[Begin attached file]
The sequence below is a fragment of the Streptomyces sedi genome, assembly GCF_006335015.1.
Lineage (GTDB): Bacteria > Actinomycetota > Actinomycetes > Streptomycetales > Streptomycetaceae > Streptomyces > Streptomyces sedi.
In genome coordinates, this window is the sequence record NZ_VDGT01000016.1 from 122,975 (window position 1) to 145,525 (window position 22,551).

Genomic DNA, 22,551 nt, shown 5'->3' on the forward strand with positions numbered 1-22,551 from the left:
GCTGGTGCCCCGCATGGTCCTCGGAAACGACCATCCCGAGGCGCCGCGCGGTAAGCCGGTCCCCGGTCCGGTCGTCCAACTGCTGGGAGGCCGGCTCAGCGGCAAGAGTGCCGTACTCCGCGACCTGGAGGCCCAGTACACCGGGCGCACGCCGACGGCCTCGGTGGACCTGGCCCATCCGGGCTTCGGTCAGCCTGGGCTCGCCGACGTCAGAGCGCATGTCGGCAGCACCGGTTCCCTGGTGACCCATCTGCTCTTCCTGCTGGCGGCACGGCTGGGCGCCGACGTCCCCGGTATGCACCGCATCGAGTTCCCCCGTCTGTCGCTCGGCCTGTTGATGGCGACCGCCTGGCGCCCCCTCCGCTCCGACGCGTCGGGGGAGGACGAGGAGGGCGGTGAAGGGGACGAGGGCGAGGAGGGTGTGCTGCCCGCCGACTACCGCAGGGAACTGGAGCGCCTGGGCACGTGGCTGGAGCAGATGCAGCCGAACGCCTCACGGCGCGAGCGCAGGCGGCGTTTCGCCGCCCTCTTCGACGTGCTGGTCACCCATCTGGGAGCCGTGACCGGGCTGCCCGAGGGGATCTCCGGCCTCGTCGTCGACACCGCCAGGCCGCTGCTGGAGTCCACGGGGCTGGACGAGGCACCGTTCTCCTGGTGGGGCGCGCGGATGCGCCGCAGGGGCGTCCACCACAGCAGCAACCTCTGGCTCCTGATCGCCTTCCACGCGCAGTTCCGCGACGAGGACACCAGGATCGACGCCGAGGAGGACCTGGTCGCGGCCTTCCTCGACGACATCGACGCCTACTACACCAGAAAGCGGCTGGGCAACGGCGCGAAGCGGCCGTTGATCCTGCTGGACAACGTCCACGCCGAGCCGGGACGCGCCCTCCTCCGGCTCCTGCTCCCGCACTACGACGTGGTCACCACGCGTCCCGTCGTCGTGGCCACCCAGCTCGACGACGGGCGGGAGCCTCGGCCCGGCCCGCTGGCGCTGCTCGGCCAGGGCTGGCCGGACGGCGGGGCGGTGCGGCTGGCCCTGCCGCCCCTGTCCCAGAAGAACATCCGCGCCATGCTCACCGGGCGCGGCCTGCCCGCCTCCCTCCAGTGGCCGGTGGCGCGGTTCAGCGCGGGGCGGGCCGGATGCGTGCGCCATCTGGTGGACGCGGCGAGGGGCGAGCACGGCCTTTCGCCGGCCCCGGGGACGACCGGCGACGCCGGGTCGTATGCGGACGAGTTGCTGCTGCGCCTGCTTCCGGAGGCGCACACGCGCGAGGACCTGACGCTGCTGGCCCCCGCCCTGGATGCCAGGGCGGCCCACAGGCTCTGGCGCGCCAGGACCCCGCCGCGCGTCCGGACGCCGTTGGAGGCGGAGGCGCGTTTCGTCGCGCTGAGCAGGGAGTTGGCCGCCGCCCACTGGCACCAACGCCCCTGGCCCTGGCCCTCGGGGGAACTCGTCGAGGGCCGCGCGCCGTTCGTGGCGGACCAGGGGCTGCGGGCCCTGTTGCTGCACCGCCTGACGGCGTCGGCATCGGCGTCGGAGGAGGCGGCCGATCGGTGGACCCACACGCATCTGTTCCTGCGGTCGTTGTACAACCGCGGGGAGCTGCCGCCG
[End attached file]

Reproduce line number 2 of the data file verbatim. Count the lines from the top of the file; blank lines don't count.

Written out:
Lineage (GTDB): Bacteria > Actinomycetota > Actinomycetes > Streptomycetales > Streptomycetaceae > Streptomyces > Streptomyces sedi.